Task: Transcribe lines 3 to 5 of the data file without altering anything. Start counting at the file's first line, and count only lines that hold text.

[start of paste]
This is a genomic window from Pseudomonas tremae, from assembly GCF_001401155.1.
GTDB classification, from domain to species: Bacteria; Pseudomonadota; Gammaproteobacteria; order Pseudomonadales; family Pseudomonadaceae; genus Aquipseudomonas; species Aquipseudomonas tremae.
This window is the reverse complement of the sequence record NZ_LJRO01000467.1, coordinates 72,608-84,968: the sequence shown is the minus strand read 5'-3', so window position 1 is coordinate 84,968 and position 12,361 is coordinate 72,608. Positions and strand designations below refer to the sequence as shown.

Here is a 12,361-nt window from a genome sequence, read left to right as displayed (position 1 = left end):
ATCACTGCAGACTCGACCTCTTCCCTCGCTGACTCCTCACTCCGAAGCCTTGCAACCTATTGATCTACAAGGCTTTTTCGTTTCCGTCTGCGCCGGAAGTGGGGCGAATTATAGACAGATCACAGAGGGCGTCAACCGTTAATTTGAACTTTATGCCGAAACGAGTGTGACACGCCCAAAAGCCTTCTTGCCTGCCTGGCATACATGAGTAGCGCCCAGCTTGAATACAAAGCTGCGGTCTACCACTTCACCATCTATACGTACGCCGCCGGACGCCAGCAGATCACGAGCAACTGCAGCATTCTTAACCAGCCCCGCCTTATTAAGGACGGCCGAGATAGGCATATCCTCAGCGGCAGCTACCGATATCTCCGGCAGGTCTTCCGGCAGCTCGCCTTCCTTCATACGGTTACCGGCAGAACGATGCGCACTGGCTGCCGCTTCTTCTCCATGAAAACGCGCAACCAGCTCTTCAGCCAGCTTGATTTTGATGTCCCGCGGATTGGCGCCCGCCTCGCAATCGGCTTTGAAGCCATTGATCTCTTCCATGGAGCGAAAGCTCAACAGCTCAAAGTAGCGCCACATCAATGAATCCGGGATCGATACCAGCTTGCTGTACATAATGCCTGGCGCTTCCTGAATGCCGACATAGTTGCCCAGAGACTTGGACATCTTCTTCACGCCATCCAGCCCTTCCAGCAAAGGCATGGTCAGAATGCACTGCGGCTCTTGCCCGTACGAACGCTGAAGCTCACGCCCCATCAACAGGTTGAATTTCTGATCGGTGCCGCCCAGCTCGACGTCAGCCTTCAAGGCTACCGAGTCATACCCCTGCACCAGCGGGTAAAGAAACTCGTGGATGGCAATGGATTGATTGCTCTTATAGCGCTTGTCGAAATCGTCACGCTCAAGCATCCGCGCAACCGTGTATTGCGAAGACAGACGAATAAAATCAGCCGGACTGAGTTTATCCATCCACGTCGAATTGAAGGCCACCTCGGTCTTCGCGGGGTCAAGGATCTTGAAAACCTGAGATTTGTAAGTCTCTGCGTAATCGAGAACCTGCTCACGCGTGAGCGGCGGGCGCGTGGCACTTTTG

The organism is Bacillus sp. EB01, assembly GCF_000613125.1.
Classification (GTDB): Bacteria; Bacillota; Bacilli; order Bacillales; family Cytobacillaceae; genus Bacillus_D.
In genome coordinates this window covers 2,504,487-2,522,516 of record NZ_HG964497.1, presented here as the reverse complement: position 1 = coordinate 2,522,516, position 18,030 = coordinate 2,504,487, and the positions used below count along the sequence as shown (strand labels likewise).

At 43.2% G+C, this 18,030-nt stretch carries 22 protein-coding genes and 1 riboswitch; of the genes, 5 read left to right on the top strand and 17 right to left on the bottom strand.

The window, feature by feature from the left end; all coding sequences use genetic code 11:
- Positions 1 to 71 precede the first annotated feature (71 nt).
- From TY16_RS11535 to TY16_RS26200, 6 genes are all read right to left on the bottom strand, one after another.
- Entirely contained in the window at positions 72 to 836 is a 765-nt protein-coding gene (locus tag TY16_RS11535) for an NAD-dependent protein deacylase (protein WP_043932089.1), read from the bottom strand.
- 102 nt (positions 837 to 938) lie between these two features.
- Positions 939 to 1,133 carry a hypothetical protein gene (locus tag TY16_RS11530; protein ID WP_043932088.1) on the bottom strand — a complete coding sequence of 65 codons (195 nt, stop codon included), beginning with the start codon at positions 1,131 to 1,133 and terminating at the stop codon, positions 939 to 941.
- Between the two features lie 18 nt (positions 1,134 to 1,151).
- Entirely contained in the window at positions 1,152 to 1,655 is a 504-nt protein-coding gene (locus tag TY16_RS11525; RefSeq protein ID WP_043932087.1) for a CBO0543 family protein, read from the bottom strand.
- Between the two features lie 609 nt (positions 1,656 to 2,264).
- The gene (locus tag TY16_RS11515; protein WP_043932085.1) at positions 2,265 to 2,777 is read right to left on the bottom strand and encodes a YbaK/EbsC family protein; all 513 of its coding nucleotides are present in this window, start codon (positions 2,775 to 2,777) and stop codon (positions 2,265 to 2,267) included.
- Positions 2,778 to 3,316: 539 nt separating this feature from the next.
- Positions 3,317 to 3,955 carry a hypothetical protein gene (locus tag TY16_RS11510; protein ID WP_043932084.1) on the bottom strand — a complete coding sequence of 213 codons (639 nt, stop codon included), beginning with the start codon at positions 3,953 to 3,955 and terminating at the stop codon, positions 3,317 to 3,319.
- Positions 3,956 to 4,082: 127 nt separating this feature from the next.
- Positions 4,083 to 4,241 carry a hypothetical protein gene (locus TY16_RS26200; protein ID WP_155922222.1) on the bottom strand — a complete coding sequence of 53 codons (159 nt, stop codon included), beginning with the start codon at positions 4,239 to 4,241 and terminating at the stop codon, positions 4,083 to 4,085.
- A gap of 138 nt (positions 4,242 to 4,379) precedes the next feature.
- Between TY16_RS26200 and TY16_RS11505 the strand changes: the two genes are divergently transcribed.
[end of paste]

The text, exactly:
This window is the reverse complement of the sequence record NZ_LJRO01000467.1, coordinates 72,608-84,968: the sequence shown is the minus strand read 5'-3', so window position 1 is coordinate 84,968 and position 12,361 is coordinate 72,608. Positions and strand designations below refer to the sequence as shown.

Here is a 12,361-nt window from a genome sequence, read left to right as displayed (position 1 = left end):
ATCACTGCAGACTCGACCTCTTCCCTCGCTGACTCCTCACTCCGAAGCCTTGCAACCTATTGATCTACAAGGCTTTTTCGTTTCCGTCTGCGCCGGAAGTGGGGCGAATTATAGACAGATCACAGAGGGCGTCAACCGTTAATTTGAACTTTATGCCGAAACGAGTGTGACACGCCCAAAAGCCTTCTTGCCTGCCTGGCATACATGAGTAGCGCCCAGCTTGAATACAAAGCTGCGGTCTACCACTTCACCATCTATACGTACGCCGCCGGACGCCAGCAGATCACGAGCAACTGCAGCATTCTTAACCAGCCCCGCCTTATTAAGGACGGCCGAGATAGGCATATCCTCAGCGGCAGCTACCGATATCTCCGGCAGGTCTTCCGGCAGCTCGCCTTCCTTCATACGGTTACCGGCAGAACGATGCGCACTGGCTGCCGCTTCTTCTCCATGAAAACGCGCAACCAGCTCTTCAGCCAGCTTGATTTTGATGTCCCGCGGATTGGCGCCCGCCTCGCAATCGGCTTTGAAGCCATTGATCTCTTCCATGGAGCGAAAGCTCAACAGCTCAAAGTAGCGCCACATCAATGAATCCGGGATCGATACCAGCTTGCTGTACATAATGCCTGGCGCTTCCTGAATGCCGACATAGTTGCCCAGAGACTTGGACATCTTCTTCACGCCATCCAGCCCTTCCAGCAAAGGCATGGTCAGAATGCACTGCGGCTCTTGCCCGTACGAACGCTGAAGCTCACGCCCCATCAACAGGTTGAATTTCTGATCGGTGCCGCCCAGCTCGACGTCAGCCTTCAAGGCTACCGAGTCATACCCCTGCACCAGCGGGTAAAGAAACTCGTGGATGGCAATGGATTGATTGCTCTTATAGCGCTTGTCGAAATCGTCACGCTCAAGCATCCGCGCAACCGTGTATTGCGAAGACAGACGAATAAAATCAGCCGGACTGAGTTTATCCATCCACGTCGAATTGAAGGCCACCTCGGTCTTCGCGGGGTCAAGGATCTTGAAAACCTGAGATTTGTAAGTCTCTGCGTAATCGAGAACCTGCTCACGCGTGAGCGGCGGGCGCGTGGCACTTTTG